On Wednesday this week, I will be finished my three and a half week long course on Community Mapping. Since my next course starts in the middle of July, I’ll have some time to do some personal reading. Here’s what’s on my reading list for the next few weeks:
- Social Fabric of the Networked City, edited by Géraldine Pflieger et al., EPFL Press, 2008.
- Circulation and the City: Essays on Urban Culture, edited by Alexandra Boutros and Will Straw, McGill-Queen’s University Press, 2010.
I found these first two books on the “new books” display shelf at UVic’s McPherson Library during my first week of class in early May. I’ve tried to read a bit of Social Fabric of the Networked City, but I’ve found it to be too dense in academic jargon to be understandable, interesting or relevant to my experiences. I’ll give it another chance, but probably won’t get through much more of it. Circulation and the City, seems an easier read from its introduction, while still making important contributions to scholarship. In the introduction, the editors state the central theme of the book:
“The articles in this volume [claim that]… circulation is not simply something that happens to the city, nor is it even something that happens exclusively in the city. Rather, the city is itself constituted by circulation.”
I think what they mean by this is that one of the defining characteristics of cities is the material and intellectual connections that they create and encourage. I seem to recall Jane Jacobs expressing similar ideas in The Economy of Cities, when I read it years ago. It will be interesting to see how the other authors in this volume explore different facets of this idea.
- Pedagogy of the City, Paulo Freire, The Continuum Publishing Company, 1993.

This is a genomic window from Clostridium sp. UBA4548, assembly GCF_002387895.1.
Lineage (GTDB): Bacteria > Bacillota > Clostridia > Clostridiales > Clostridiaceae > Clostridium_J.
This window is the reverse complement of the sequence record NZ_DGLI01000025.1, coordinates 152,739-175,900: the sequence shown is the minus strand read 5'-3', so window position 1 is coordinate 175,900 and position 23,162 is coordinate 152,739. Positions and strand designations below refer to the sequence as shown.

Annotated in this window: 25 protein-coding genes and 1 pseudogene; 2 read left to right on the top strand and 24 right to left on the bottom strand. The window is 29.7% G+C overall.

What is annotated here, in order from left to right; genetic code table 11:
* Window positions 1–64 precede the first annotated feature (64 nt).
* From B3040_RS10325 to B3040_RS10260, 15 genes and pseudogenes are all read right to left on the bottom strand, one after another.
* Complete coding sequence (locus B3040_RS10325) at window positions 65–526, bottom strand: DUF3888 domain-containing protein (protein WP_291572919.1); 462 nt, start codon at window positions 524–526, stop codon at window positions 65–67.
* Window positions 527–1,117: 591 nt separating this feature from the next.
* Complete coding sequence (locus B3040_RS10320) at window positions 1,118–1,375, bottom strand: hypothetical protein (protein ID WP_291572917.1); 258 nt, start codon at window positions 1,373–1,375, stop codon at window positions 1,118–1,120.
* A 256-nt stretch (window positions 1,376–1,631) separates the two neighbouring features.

- Pedagogy of the Oppressed: New Revised 20th Anniversary Edition, Paulo Freire, The Continuum Publishing Company, 1995.
I hadn’t heard about Freire until last Wednesday (May 26), when a guest speaker named Maeve Lydon, associate director of UVic’s Office of Community Based Research, came to my Community Mapping class. He “was a Brazilian educator and influential theorist of critical pedagogy,” which teaches students how to challenge forces that dominate their lives by allowing them to participate in their own education and build on their own “lived experiences.” Pedagogy of the Oppressed deals with the general theory and Pedagogy of the City deals with how Freire implemented his theories while he was education secretary in Sao Paulo. These titles fit well into my long term interest in both educational theory and reforming cities to be more human centred.
- An Altar in the World: A Geography of Faith, Barbara Brown Taylor, Haper Collins, 2009.
I heard about this book on CBC’s Tapestry a couple of weeks ago. It talks about how we can experience the divine in our everyday lives, in everyday places, outside formal places of worship. It’s an attractive book to me because it combines my interest in everyday lived experiences in local environments with an exploration of spiritual matters, which is something I want to learn more about.
- The Design of Future Things, Donald A. Norman, Basic Books, 2007.
I picked up this book at the library yesterday. Norman wrote The Design of Everyday Things twenty years ago, which was apparently quite popular and influential. This book deals with challenges in creating “smart” devices that actually work for and with people, rather than devices designed without considering human needs (which leads to frustration). I’m curious about how technology affects our everyday experiences, so I’ll read this and maybe go on to Norman’s earlier book if I find it to be a useful way of looking at this issue.
- Have you read any of these books? What did you think? Do you have any suggestions for further reading? Use the comments…